“I had set up a lot of art shows in little warehouses,” Sto said. “I wanted a permanent space.”
At Cinders, Sto managed to keep much of the ambition and creativity of those “anything goes” warehouse shows. A new exhibit opens every five weeks, with smaller events scheduled in between.
It’s a very rough-edged, do-it-yourself kind of space. A place where the wilder the idea is, the wider Sto’s smile spreads.
As a result, Cinders has become home to a generation of under-40 artists who do more than just paint, draw and sculpt. They make books, zines, T-shirts and toys. They play and record music, own businesses and run Web sites.
“There are a lot of folks in that age group who have a similar aesthetic,” Sto said. “So many people here are in tune with each other.”
Sometimes that community comes together for group shows at Cinders.
During last summer’s “Porch Show,” artists dressed the gallery like a suburban backyard, complete with wooden porch and an AstroTurf lawn. This past December, “The Family Room” show transformed the gallery into a living room with a couch, a television and a faux fireplace.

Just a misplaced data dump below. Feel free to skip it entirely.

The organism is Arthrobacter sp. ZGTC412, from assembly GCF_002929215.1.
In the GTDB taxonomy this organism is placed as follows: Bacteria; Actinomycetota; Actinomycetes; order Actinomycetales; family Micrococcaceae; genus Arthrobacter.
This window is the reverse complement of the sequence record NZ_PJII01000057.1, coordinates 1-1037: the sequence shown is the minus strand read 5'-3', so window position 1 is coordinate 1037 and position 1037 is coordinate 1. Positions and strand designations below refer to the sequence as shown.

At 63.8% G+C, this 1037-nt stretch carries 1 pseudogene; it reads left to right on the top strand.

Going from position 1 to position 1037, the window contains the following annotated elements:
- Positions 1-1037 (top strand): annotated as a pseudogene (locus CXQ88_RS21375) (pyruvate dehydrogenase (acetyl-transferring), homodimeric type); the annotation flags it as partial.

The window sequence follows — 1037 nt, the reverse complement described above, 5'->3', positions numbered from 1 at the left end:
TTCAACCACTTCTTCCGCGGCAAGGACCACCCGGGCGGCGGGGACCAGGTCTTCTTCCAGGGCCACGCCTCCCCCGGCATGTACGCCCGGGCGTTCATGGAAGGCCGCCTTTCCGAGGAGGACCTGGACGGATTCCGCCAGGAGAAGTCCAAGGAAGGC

“We’re less like a gallery and more like a neighborhood friend,” Sto said.
That authenticity is important to Sto. He clings to it even when offered big money to capitalize on his alt-culture image. Adidas came knocking. Apple showed up too, suggesting that he’d be a perfect dancing silhouette for one of its iPod commercials.
Sto said “no thanks” to both.
“It’s selling your soul,” he said.
But while he won’t sell out willingly, his hand may be forced. Williamsburg has caught the eye of developers. And longtime residents, along with recent transplants, are feeling the not-so- subtle squeeze.
Sto said lots of his friends live and work in large “art buildings.” Recently, everyone who had an apartment and studio in one big building around the corner was kicked out.
“It’s definitely a reality,” Sto said. “If all my friends are gone, if we don’t have our community – it’s going to be hard to stay.”
Man in Motion